We propose a liminality-based analysis of the process of ethical leadership/followership in organizations. A liminal view presents ethical leadership as a process taking place in organizational contexts that are often characterized by high levels of ambiguity, which render the usual rules and preferences dubious or inadequate. In these relational spaces, involving leaders, followers, and their context, old frames may be questioned and new ones introduced in an emergent way, through subtle processes whose evolution and implications may not be easy to (...)
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  • Thomas Aquinas on Justice as a Global Virtue in Business.Claus Dierksmeier & Anthony Celano - 2012 - Business Ethics Quarterly 22 (2):247-272.
    Today’s globalized economy cannot be governed by legal strictures alone. A combination of self-interest and regulation is not enough to avoid the recurrence of its systemic crises. We also need virtues and a sense of corporate responsibility in order to assure the sustained success of the global economy. Yet whose virtues shall prevail in a pluralistic world? The moral theory of Thomas Aquinas meets the present need for a business ethics that transcends the legal realm by linking the ideas of (...)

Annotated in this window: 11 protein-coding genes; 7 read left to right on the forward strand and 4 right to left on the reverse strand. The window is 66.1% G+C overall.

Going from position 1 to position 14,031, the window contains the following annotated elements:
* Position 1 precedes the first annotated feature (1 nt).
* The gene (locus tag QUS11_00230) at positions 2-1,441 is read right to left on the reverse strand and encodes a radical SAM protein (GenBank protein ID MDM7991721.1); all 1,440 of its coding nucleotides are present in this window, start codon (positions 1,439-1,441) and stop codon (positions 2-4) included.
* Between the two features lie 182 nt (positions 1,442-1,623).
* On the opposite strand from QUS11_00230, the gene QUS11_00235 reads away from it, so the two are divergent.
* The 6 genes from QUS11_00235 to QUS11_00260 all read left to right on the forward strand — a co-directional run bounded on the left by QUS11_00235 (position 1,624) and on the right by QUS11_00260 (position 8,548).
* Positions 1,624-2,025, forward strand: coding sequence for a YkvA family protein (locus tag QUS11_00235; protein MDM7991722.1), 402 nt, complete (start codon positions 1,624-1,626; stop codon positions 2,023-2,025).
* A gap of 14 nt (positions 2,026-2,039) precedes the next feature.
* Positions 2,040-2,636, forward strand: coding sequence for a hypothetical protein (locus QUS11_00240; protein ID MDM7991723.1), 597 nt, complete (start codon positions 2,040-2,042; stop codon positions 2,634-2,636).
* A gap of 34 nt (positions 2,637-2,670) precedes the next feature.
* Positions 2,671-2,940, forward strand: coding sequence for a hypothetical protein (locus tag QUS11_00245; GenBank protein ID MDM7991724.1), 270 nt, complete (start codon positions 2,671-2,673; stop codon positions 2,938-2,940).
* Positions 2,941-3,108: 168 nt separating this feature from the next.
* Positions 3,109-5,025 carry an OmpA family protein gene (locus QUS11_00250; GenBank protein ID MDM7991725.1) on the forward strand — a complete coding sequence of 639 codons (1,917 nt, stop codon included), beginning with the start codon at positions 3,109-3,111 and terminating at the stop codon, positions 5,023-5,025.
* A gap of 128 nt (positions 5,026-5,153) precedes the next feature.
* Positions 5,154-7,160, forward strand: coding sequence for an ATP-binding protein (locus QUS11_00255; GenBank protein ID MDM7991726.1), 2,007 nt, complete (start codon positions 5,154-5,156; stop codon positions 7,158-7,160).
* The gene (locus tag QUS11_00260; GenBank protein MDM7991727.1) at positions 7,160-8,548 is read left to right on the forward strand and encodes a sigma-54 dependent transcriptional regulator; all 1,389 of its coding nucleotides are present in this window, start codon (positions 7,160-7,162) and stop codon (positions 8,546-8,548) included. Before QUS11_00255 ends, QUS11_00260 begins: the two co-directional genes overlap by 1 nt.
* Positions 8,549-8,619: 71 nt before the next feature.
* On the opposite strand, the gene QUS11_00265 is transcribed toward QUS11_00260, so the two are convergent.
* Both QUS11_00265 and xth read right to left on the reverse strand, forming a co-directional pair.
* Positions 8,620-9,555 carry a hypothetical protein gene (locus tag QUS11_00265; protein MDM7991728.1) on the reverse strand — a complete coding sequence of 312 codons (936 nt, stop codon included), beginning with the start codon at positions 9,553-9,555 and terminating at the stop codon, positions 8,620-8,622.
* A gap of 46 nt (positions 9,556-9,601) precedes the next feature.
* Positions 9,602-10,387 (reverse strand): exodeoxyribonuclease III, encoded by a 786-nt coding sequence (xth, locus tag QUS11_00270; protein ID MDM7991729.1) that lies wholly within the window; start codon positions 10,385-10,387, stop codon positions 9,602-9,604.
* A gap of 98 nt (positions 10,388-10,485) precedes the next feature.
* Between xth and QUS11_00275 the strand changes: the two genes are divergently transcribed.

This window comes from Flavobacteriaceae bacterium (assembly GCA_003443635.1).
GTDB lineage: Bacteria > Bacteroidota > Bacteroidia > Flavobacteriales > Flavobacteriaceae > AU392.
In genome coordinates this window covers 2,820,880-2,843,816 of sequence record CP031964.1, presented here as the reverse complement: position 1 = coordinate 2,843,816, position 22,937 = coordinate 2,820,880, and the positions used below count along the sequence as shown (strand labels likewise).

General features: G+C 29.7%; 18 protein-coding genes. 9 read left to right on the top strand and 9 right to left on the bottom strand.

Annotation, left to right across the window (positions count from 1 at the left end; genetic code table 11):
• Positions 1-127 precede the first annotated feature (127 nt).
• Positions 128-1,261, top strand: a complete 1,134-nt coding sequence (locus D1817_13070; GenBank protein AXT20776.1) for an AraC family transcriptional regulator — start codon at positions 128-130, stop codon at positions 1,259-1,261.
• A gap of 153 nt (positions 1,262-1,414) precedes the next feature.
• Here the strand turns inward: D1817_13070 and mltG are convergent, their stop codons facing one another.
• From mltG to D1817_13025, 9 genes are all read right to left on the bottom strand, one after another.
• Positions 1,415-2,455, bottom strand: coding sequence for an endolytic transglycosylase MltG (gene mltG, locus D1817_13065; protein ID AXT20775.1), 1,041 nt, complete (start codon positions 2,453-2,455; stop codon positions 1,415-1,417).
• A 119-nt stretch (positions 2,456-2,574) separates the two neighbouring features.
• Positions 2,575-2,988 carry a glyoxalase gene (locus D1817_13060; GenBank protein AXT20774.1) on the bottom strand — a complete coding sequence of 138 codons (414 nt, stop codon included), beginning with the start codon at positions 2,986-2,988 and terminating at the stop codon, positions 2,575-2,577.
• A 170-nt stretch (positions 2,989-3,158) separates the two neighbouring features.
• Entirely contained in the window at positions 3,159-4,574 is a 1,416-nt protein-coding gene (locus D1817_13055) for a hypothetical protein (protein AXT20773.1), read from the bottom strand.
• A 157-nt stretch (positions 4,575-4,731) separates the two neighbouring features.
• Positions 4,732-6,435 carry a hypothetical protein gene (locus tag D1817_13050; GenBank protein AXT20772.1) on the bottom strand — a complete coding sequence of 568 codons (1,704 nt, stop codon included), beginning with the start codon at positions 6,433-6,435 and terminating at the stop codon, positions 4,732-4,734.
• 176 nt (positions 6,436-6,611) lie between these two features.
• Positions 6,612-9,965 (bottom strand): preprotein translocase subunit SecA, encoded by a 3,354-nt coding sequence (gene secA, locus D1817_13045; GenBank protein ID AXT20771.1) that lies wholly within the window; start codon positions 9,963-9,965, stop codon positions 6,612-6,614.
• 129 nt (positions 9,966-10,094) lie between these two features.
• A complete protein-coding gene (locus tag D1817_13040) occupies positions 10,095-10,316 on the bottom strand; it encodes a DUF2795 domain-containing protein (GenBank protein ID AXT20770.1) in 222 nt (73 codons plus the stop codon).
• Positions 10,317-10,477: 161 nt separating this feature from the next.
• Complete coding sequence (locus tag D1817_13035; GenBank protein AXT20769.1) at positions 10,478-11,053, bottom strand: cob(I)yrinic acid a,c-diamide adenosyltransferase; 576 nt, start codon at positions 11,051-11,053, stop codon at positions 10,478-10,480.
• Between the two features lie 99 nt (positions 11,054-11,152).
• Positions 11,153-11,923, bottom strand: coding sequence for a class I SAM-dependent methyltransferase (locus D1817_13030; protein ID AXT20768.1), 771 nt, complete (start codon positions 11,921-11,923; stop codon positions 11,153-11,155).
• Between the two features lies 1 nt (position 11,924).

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  • Freedom of Expression, Internet Responsibility, and Business Ethics: The Yahoo! Saga and Its Implications. [REVIEW]Raphael Cohen-Almagor - 2012 - Journal of Business Ethics 106 (3):353-365.
    In the late 1990s, the Internet seemed a perfect medium for business: a facilitator of unlimited economical propositions to people without any regulatory limitations. Cases such as that of Yahoo! mark the beginning of the end of that illusion. They demonstrate that Internet service providers (ISPs) have to respect domestic state legislation in order to avoid legal risks. Yahoo! was wrong to ignore French national laws and the plea to remove Nazi memorabilia from its auction site. Its legal struggle proved (...)